“Let this radicalize you rather than lead you to despair.”
— Mariame Kaba
Content: We talk about sexual violence a little bit in this article. We also talk about medical violence and discrimination. You can take breaks when reading this article. You can also come back and read it later.
The Autistic Women & Nonbinary Network (AWN), the Autistic People of Color Fund (APOC), and the National Women’s Law Center (NWLC) believe that all people should have control of their bodies.
AWN and the Fund both advocate for disabled people. We also advocate for LGBTQ people, women and nonbinary people, and people of color.
NWLC advocates for gender justice. NWLC works on issues important in the lives of women and girls. NWLC works in the courts, in public policy, and in our society.
We believe in reproductive health, rights, and justice. Reproductive health, rights, and justice means …
- Everyone gets to decide if they want to have children. Everyone who wants children gets to decide when to have children and how to have children.
- People get to decide if they want to get pregnant. People get to decide if they want medical help to get pregnant. People get to decide if they want to adopt children.
- Pregnant people get to decide if they want to stay pregnant.
- Pregnant people deserve good, respectful, and accessible health care.
- Children deserve to grow up safe. Children deserve access to safe, affordable, and healthy food. Children deserve access to safe, affordable, and accessible homes.
Not everyone has these rights though. Right now…
- Disabled people and people of color are more likely to get hurt or die when having babies.
- People of color and disabled people are more likely to get their children taken away by the government. This happens even if the parents are not abusive.
- Disabled people and people of color are more likely to get sterilized against their will. That means doctors do an operation to stop them from having babies.
- People of color and disabled people are more likely to be poor. This means our families are less likely to have safe, affordable, and healthy food. We are also less likely to have safe, affordable, and accessible homes.
- Disabled people and people of color are more likely to get arrested and go to prison. This means our families are more likely to get separated. We are more likely to deal with trauma. We are also more likely to deal with police violence, even killing.
We believe in disability justice. Disability justice means …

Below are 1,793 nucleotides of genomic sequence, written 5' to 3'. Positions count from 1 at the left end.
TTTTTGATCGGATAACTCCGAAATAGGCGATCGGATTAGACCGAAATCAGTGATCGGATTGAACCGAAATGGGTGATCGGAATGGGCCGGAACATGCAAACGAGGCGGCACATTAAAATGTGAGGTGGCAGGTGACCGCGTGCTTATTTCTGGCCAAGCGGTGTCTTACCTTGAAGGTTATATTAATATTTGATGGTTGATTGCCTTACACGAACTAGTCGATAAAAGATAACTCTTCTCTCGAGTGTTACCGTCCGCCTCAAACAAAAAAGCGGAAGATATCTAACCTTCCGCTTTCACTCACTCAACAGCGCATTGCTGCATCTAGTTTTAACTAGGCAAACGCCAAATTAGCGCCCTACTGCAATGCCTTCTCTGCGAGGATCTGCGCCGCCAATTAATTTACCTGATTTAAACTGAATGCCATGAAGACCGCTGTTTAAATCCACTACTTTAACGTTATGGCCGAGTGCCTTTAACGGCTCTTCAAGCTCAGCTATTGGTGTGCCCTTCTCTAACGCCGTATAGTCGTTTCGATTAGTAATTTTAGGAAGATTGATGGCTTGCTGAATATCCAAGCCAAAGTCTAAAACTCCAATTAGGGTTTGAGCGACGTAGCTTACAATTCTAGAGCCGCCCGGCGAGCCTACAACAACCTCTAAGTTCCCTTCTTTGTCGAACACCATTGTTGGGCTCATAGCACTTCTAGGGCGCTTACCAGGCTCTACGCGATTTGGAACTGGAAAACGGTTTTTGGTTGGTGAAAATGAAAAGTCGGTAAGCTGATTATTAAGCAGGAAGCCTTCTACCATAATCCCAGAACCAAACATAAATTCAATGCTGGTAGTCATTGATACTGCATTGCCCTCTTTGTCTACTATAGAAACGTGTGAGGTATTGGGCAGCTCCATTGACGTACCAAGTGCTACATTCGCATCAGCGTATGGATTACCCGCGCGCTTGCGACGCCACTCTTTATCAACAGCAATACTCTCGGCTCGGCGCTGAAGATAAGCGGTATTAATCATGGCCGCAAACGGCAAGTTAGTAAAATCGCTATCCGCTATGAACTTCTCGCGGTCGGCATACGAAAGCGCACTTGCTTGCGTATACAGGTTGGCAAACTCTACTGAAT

- We work to end ableism. Ableism is disability discrimination, including laws, policies, and attitudes. Ableism is when nondisabled people get better treatment than disabled people.
- Disabled people are accepted and included in all parts of society.
- We make sure that everyone has access. Everything is accessible.
- All disabled people have full control over our bodies, our lives, and our choices
- Disability rights are connected to all civil rights and human rights issues.
- Disabled people deal with similar discrimination as many other groups. Some examples are the LGBTQ+ community, people of color, poor people, fat people, and immigrants and refugees.
- Advocates work across different communities to stop discrimination of all kinds.
- All people deserve to be free, safe, and supported.
We also believe in racial justice. Racial justice means …
- We work to end racism. Racism has been around for a long time. Racism is discrimination against people of color. It’s also a belief system. Racism says that white people deserve better treatment than people of color. Racism says that white people are better than Black people, Brown people, Native people, Latine people, and Asian people.
- We advocate to stop racist systems, laws, and policies.
- Everyone deserves fair treatment. Everyone deserves to be free, safe, and supported.
Last week, the Supreme Court decided to overturn Roe v. Wade. The Supreme Court makes decisions about what the law means. When the Supreme Court makes decisions, it changes the law everywhere in the country.
Roe v. Wade was an important case that said all people have the right to get an abortion. Getting an abortion means stopping being pregnant. Some people who get pregnant want to stay pregnant and have a child. Other people who get pregnant don’t want to be pregnant.
There are different ways to get an abortion. Some people get abortions by taking pills and some people go to a doctor for a medical procedure. You can learn more about how abortion works in this visual guide. It also explains what the medical procedure is.
There are many reasons that pregnant people need abortions:
- Some people want to wait to have children. They don’t feel ready yet.
- Some people don’t want to have children at all.
- It’s dangerous for some people to get pregnant. They can get seriously hurt or even die if they try to have a child.
- Some people are worried they don’t have enough money to have a child.
- Some people get pregnant with an abuser they are trying to leave and do not want to have a child with them.
- Some people got pregnant because of sexual assault. They might not want to have a child with their rapist.